All solar leases will include a clause addressing insurance. Tenant/developers typically agree to maintain a commercial general liability (CGL) policy for the duration of the lease term. A CGL policy covers a tenant/developer’s liability arising from bodily injury and/or property damage. One important aspect of an insurance clause is whether the landowner will be named as an additional insured on the CGL policy. In the event that an indemnification clause turns out to be unenforceable, an additional insured may be able to obtain coverage for its liability by making a claim directly under the CGL policy. In that respect, an additional insured provision in a CGL policy serves as a backup to an indemnification clause. An additional insured will also generally be entitled to a legal defense paid by the insurer.
The payment of taxes is an important consideration for landowners when deciding whether a solar PV installation on their property will be financially viable. Solar PV developers handle the payment of taxes in a variety of ways and it is important to understand exactly what the language of the tax provisions in a solar ground lease mean before entering into the lease. Some developers require the landowner to pay real property tax bills when received, minus the personal property portion of the bill that is attributable to the solar PV installation, and then forward the bill to the developer to pay the remainder. Others require landowners to provide all tax bills and notices, real property and ad valorem, directly to the developer for payment.
A big concern for landowners should be how participation in the Present Use Value Program (PUV program) will be affected by the presence of a solar PV installation on their property. There are minimum acreage and income requirements that a landowner participating in the PUV program are required to maintain in order for land falling under a qualifying designation of agricultural, horticultural, or forestry land to remain part of the program. If land becomes disqualified for the program, the present year’s deferred taxes, along with the last three year’s deferred taxes and interest become due immediately upon disqualification. How a developer intends to address this situation can have a significant impact on whether leasing land for a solar PV installation makes financial sense to a landowner or not.
Some leases do not address the PUV program concerns at all and those that do address it do so in various ways. Some developers agree simply to make a reasonable effort to insure that the subject property continues to realize tax benefits received by virtue of its designation as agricultural, horticultural, or forestry land, so long as it doesn’t require the developer to change its use of the land or its business practices to do so. This is vague language and doesn’t address the tax implications and liability on the landowner upon disqualification from the PUV program. Under a lease containing language such as this, the landowner will still be personally responsible for the entire amount of the deferred taxes and accrued interest should the property be disqualified by the change in use created by installation of a solar PV facility. Other leases obligate tenant developers to pay their portion of any rollback taxes and interest if the tenant/developer’s use of the property disqualifies it from participation in the PUV program. Landowners will need to ensure that they understand exactly what the developer means by “its portion” of the potential rollback tax liability.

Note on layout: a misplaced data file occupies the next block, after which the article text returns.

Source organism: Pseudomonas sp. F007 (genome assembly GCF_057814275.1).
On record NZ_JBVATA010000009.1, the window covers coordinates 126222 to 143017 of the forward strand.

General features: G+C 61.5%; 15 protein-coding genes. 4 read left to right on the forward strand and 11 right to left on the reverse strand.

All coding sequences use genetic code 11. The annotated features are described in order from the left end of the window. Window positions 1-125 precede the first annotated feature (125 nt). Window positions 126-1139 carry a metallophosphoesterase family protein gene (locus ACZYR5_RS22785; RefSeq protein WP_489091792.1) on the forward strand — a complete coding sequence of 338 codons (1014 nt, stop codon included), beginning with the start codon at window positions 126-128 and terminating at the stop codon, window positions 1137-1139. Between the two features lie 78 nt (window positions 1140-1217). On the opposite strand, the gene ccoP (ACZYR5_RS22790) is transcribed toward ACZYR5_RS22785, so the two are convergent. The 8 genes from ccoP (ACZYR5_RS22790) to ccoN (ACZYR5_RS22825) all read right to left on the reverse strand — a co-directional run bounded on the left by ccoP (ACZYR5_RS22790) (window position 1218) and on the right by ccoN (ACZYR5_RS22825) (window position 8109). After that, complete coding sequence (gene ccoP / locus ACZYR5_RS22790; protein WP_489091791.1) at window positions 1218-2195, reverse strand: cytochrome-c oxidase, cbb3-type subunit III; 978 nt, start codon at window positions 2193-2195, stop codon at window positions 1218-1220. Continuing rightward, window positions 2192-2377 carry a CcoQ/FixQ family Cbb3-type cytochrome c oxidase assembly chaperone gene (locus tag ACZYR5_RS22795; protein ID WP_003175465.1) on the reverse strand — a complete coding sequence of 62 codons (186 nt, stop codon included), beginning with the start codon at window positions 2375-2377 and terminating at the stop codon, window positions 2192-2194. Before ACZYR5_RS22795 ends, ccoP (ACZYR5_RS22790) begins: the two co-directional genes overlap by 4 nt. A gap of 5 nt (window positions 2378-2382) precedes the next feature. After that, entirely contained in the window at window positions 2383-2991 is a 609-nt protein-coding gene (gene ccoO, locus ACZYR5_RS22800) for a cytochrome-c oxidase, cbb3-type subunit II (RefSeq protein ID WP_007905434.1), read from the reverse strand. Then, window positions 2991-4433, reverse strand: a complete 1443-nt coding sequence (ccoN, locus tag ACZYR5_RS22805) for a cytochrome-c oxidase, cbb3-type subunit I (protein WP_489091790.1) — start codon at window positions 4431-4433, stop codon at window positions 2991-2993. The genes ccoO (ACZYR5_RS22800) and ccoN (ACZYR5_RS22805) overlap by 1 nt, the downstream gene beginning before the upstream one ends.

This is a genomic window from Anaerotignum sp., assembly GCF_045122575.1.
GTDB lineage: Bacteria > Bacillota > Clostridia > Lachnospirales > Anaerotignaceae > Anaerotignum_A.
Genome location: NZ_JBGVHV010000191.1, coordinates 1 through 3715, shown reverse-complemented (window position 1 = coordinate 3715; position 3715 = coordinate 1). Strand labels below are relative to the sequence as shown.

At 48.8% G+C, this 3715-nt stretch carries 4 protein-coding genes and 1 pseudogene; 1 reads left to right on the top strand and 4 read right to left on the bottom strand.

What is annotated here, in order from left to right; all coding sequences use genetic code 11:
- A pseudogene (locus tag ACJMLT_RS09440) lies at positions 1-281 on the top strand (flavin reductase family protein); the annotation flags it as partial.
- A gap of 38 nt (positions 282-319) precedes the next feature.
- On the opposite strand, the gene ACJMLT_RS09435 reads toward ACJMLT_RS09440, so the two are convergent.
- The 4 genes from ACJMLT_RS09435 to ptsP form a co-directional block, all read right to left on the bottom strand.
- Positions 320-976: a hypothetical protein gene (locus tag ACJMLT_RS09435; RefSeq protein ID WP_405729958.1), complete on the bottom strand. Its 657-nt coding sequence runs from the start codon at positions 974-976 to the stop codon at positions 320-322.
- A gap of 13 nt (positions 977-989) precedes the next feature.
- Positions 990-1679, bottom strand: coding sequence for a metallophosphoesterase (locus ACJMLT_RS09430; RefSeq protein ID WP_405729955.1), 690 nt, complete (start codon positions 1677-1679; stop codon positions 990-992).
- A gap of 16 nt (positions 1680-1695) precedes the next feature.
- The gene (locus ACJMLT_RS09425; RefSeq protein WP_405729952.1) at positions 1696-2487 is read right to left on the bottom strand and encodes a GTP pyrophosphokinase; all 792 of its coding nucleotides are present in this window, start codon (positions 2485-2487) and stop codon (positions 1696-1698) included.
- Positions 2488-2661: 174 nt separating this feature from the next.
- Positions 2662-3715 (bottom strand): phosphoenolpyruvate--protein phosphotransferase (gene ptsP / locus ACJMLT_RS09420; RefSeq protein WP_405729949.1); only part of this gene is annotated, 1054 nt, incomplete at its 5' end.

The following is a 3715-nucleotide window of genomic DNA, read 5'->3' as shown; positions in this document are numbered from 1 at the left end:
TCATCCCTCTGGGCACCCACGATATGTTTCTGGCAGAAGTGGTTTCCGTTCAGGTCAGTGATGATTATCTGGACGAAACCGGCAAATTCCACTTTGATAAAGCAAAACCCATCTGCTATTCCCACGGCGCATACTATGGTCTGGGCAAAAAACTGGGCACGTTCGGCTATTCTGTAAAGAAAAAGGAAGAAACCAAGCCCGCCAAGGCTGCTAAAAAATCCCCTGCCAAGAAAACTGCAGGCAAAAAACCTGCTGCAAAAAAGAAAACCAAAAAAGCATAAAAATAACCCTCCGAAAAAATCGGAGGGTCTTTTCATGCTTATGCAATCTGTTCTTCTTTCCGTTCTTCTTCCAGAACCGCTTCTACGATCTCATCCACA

A solar lease may include a clause addressing resolution of disputes related to the lease. Such clause can include a mediation clause, an arbitration clause, or both. Mediation is a process that involves a neutral third party to help facilitate negotiation of a resolution. This process is not binding and leaves the parties free to pursue further action if no acceptable resolution is reached. Arbitration is a process that is similar to litigation in that the parties present evidence and argue their case before a neutral third party who issues a ruling based on the evidence and arguments presented. Arbitration is often presented as a quicker, less expensive alternative to litigation, but can have its pitfalls, especially arbitration that is made mandatory in a contract drafted by a business-savvy developer prior to the occurrence of any dispute. Landowners encountering an arbitration clause should look carefully to make sure that they are not obligated to use an arbitrator selected by the developer, travel extensively for hearings, and pay the arbitrator’s travel fees or other expenses. Arbitration clauses can be very one-sided, and not in favor of the landowner. Arbitration can be a great alternative to litigation if a legal dispute arises as long as the benefits of arbitration are not skewed in favor of the developer.
Not all solar developers offering to lease land in North Carolina are North Carolina based businesses. Landowners need to make sure that their lease clearly states that North Carolina law will govern any legal disputes and that the venue, or the place where a legal claim is filed, is the county in which the leased property is located.